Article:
Edward Teller, a prominent member of the Manhattan Project, had been working on calculations for a more powerful bomb since his time in Los Alamos. According to his theoretical work, a two-stage bomb in which a fission reaction compressed material to create a secondary fusion reaction would be several hundred times more powerful than a conventional atomic weapon like Little Boy. He envisioned a bomb that used tritium gas, also known as hydrogen-3, to create the fusion reaction. In honor of that gas, he called this new weapon the hydrogen bomb.
Following a great deal of discussion among America's political elite - including the USAEC, the Senate and House Joint Committee on Atomic Energy, and the President himself - it was decided that a hydrogen bomb program should begin in earnest.1 There was much resistance to such a weapon but the Soviet threat was a persuasive one. In 1952 the first hydrogen bomb was exploded in the Ivy Mike test on the Eniwetok Atoll. The bomb proved to be nearly 1000 times more powerful than the weapon detonated at Hiroshima.
The nuclear era was progressing in other arenas as well, and the year 1954 saw the creation of one of the most important pieces of atomic legislation in American history. "The Atomic Energy Act of 1954," an amended version of the 1946 act, was designed to facilitate the communication of atomic technical information.2 The bill encouraged the development of a civilian atomic industry by allowing nuclear-related patents, granted private companies access to certain technical data, and allowed limited sharing of atomic information with foreign nations. The law was a direct result of President Eisenhower's "Atoms for Peace" initiative which aided foreign nations in studying peaceful uses for atomic energy.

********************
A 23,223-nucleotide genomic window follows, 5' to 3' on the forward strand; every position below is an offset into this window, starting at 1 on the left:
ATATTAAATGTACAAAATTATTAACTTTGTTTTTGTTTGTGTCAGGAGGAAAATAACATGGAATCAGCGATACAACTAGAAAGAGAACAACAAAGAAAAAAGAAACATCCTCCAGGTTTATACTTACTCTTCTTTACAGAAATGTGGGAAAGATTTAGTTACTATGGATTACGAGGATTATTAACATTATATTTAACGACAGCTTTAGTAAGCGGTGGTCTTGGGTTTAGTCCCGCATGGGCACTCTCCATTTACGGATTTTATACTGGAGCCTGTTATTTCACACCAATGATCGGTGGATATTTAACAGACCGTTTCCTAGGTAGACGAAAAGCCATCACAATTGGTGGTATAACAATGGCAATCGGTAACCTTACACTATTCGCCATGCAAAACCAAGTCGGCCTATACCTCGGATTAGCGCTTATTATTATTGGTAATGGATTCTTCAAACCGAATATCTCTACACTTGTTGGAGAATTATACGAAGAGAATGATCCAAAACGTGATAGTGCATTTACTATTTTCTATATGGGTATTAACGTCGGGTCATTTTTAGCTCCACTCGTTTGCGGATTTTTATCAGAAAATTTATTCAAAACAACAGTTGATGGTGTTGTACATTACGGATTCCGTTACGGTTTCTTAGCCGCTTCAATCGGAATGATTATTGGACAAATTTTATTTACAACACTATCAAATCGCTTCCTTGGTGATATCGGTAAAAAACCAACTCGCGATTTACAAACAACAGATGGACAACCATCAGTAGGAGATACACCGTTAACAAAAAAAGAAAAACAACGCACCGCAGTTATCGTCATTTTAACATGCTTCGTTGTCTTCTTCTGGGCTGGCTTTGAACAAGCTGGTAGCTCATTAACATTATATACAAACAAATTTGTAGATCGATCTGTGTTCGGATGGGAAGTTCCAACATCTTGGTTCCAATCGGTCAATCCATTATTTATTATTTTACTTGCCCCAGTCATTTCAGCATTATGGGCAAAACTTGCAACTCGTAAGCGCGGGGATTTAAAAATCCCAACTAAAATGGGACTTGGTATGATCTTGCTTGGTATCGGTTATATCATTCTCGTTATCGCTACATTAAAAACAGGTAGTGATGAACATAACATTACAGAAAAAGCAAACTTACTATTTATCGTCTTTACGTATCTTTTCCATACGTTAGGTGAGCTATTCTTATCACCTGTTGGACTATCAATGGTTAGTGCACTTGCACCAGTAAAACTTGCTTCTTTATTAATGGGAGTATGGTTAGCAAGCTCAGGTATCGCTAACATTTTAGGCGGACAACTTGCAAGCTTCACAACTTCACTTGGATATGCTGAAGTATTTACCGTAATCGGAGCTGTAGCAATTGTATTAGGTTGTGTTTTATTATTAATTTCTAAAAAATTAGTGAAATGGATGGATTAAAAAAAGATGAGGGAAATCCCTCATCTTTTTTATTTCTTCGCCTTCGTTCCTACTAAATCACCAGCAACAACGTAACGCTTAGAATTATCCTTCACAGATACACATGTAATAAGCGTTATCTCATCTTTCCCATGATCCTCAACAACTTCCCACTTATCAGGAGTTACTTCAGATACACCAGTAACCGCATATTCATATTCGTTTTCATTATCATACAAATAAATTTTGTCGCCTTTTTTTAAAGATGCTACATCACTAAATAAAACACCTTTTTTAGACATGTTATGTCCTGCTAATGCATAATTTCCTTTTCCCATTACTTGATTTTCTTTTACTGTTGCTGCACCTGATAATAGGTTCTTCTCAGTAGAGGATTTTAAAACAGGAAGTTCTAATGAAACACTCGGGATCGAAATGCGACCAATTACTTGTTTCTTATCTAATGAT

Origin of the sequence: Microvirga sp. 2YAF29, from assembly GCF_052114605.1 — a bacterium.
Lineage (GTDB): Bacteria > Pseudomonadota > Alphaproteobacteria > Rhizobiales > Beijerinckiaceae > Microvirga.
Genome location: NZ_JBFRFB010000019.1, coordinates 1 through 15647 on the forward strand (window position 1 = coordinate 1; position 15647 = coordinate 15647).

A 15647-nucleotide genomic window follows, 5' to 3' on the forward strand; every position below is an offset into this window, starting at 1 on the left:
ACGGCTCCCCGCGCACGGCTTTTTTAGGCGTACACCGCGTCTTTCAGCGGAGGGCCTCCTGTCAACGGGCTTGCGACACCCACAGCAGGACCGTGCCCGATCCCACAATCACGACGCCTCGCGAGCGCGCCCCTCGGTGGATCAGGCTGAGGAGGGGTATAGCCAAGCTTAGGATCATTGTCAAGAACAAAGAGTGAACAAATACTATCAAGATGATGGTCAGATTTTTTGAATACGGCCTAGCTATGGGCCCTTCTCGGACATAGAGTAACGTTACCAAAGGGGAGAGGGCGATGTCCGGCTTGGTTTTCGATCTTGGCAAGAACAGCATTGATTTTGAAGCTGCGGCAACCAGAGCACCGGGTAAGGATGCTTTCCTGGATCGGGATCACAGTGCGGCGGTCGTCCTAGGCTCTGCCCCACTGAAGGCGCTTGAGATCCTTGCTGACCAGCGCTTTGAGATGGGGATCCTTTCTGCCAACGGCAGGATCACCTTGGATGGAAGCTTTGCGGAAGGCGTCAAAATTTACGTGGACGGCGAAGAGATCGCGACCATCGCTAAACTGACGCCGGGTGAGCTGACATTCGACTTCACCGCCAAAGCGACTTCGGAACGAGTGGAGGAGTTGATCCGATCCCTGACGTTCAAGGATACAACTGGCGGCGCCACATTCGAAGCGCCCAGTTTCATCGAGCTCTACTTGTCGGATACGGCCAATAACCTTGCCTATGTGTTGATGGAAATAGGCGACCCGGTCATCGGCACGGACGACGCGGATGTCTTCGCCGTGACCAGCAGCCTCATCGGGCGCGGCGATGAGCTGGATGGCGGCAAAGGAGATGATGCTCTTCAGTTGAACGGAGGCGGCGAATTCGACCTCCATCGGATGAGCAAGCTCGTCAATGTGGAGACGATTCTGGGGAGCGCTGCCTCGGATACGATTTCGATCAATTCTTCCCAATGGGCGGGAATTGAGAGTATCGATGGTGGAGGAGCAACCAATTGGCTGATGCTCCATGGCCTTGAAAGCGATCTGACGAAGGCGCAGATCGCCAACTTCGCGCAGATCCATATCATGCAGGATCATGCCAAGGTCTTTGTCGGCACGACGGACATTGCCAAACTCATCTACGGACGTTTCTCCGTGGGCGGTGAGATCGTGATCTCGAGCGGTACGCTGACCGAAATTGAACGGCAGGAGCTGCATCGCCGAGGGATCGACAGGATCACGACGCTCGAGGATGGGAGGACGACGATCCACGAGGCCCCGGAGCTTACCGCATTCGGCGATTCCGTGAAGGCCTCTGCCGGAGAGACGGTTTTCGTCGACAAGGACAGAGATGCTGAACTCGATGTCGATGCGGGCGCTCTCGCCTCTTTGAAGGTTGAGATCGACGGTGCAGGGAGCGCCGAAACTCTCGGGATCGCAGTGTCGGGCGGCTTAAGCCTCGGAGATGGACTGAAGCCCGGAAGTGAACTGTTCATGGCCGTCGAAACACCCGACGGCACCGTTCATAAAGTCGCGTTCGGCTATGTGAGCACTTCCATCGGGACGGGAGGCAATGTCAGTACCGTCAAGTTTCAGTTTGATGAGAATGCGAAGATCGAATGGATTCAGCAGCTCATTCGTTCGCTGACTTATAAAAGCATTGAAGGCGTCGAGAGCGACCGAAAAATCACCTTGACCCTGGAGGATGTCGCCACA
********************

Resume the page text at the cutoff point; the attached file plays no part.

Despite any surface efforts to create an international climate of open discussion, the Cold War was in full bloom: the Iron Curtain had descended over Eastern Europe, violence had erupted in Asia, and a secret war was raging between clandestine Soviet and American agencies. Ultimately, the level of mistrust between the U.S. and Russia lead to the creation of war plans like Operation Trojan, which dictated the virtual annihilation of large and mid-sized population and industry centers in Soviet-controlled Europe through an aggressive program of nuclear strikes. Hostilities, both violent and political, would continue until the fall of the Soviet Union in 1991.
- 0553. U.S. Congress Joint Committee on Atomic Energy. The Hydrogen Bomb and International Control: Technical and Background Information. Washington, D.C.: USGPO, July 1950. UF767 .U48. Return to text ↑
- 0523. Losee, Madeleine W. Legislative History of the Atomic Energy Act of 1954 (public Law 703, 83rd Congress). Washington, D.C.: USAEC, 1955. KF2138.A313 A15. Return to text ↑